Gold and Dow Flash the Same Warning Signal
4 June 2012By Greg hunter’s USAWatchdog.com
On Friday, both gold and the Dow flashed the same warning signal—the economy is in deep trouble. The Dow plunged nearly 275 points on the news of a weak jobs report, and gold rocketed higher by $66 on speculation global bankers are going to print money to resuscitate a dying financial system. You do not get this kind of tandem move in opposite directions by coincident. Last week, both the stock and gold markets appeared to stop pretending and acknowledged the vortex of debt and insolvency that could suck us all into a black hole.
Renowned gold expert Jim Sinclair of JSMineset.com
said Friday, “Those popular gold writers calling for much lower gold prices are simply out of their mind and disconnected from reality.”
Sinclair has been calling for “QE to infinity”
(money printing) for years now, and he’s been right. Of course, money printing masked the recession/depression since 2008; and now, it looks like more of the same bad medicine is on the way—only a much higher dose. My only question is when does the money printing stop working and turn the currency into confetti? It appears we will find out sooner than later.
I heard one analyst on financial TV say the Dow death dive was overdone and it was “. . . just one bad unemployment report.”
I heard another say
we’re just going to have to “live with some inflation.”
The rich can live just fine “with some inflation.”
It’s the folks on the other end of the spectrum I worry about, which is 98% of the rest of us. As far as the unemployment report, there have been so many lousy jobs reports John Williams at Shadowstats.com
has been calling what has been going on since the 2008 meltdown “bottom bouncing.”
Looks to me we are hitting bottom, once again. Forget the rise in “official” unemployment to 8.2% from 8.1%. It’s been consistently much worse if you measured unemployment the way the Bureau of Labor Statistics (BLS) did in 1994 or earlier. In his latest report, Williams said, “. . . during the Clinton Administration, “discouraged workers”—those who had given up looking for a job because there were no jobs to be had—were redefined so as to be counted only if they had been “discouraged” for less than a year. This time qualification defined away the long-term discouraged workers. The remaining short-term discouraged workers (less than one year) are included in U.6.”
If you add those “long-term discouraged workers”
back in to the BLS calculation, Williams says unemployment “rose to 22.7%, from 22.3% in April
Take a look at this chart of unemployment from Shadowstats.com.
The blue line on top is drawn by using data that includes “long term discouraged workers.”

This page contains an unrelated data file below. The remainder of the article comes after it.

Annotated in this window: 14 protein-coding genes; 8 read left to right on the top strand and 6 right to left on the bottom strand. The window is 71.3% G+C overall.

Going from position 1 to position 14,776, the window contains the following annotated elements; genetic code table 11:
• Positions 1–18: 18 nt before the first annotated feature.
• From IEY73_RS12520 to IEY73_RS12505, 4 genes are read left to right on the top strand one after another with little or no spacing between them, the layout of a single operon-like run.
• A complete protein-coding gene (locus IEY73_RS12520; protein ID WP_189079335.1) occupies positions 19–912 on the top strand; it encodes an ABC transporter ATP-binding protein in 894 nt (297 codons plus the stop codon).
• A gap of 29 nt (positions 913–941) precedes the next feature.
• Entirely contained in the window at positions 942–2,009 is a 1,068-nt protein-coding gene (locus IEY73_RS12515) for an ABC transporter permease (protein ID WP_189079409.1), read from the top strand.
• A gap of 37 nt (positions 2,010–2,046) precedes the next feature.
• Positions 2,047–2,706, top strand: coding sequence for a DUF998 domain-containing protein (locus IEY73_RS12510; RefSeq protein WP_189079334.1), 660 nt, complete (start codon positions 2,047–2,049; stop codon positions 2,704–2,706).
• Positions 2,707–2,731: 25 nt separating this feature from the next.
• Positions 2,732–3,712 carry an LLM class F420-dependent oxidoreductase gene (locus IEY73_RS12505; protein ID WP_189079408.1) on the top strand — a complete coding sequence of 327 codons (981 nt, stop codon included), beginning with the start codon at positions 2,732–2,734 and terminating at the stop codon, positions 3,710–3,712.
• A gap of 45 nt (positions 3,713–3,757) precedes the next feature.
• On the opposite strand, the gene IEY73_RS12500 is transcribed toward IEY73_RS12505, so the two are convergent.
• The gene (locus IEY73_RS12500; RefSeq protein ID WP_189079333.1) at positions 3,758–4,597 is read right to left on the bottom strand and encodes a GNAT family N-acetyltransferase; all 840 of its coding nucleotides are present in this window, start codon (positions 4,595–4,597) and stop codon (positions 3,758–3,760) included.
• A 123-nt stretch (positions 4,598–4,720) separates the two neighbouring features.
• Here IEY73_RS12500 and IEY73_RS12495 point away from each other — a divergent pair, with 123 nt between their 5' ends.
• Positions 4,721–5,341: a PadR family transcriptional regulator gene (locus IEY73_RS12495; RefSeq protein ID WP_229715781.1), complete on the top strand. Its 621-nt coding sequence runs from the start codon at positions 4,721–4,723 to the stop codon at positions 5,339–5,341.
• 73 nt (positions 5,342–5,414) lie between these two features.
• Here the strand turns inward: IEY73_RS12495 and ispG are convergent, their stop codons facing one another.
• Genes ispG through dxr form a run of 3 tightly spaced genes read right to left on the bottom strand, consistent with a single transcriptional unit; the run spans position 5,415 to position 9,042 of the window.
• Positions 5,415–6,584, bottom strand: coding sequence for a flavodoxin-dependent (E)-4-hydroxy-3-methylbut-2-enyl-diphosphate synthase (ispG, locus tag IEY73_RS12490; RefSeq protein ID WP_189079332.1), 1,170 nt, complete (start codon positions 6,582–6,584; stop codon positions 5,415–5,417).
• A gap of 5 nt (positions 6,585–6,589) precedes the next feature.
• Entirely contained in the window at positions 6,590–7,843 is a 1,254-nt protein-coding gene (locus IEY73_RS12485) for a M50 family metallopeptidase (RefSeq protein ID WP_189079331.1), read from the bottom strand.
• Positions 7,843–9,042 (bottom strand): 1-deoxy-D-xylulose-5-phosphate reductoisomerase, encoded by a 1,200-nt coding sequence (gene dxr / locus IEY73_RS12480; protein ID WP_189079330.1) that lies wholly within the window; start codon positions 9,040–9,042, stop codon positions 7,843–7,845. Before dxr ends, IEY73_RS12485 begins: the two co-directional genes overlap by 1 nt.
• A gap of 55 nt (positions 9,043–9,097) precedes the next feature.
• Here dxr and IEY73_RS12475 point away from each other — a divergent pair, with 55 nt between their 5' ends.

Does it look like unemployment is improving like the government says it’s been doing?
Don’t think the Fed and ECB (European Central Bank) don’t know how bad things really are. My bet is they are in panic mode behind closed doors and are planning to unleash a deluge of new money starting in Europe. Two problems front and center are the increasing insolvency of Greek and Spanish banks and dealing with bank runs. George Soros telegraphed the elites’ wishes yesterday when he said, “The euro zone needs a European deposit insurance scheme for banks, Soros said, as well as direct financing by the European Stability Mechanism (ESM) for banks, which “must go hand-in-hand with euro-zone-wide supervision and regulation.”
I guess if the banks got even more bailout money and more public backing from EU taxpayers, everything would get back to “normal” at least for the bankers. The ECB and the Fed better do something quick before the pace of bank runs goes into high gear in Europe. According to money manager Eric Sprott, widespread bank runs in the EU is a nightmare situation that is turning into reality. A recent post on Sprott.com said, “. . . no matter what happens in the Eurozone, the absolute worst case scenario for the authorities is a bank run. It terrifies all involved, because they can spiral out of control faster than governments can react to stop them, save for the most Draconian measures. . . . The number one reason we have always believed gold should be owned, and why we believe it will go higher, is people’s growing distrust of the banking system – and we are now there. We will wait and see how the summer develops, and keep our attention firmly focused of the second phase of the bank run now spreading across southern Europe.”
The economy in the Western world is clearly in trouble, and gold’s rocket rise is public notice to take cover.